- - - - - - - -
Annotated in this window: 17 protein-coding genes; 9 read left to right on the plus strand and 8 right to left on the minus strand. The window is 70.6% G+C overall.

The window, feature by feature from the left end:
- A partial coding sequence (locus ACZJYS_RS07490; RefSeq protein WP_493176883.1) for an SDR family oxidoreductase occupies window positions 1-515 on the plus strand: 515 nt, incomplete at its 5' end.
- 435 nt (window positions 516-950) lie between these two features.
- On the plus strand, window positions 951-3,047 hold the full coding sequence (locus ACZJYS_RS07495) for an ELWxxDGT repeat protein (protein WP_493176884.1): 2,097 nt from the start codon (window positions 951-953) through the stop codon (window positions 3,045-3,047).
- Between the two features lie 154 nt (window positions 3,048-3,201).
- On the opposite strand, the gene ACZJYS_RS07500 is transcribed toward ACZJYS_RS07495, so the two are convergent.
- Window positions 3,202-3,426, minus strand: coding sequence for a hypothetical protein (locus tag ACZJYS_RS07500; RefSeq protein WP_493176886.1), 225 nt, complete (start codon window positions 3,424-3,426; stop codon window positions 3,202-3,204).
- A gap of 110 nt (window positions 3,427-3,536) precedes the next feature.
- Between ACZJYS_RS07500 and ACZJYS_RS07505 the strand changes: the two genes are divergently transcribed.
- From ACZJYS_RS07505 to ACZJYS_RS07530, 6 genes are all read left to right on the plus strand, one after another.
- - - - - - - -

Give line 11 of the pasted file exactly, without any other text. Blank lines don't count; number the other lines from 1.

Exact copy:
- From ACZJYS_RS07505 to ACZJYS_RS07530, 6 genes are all read left to right on the plus strand, one after another.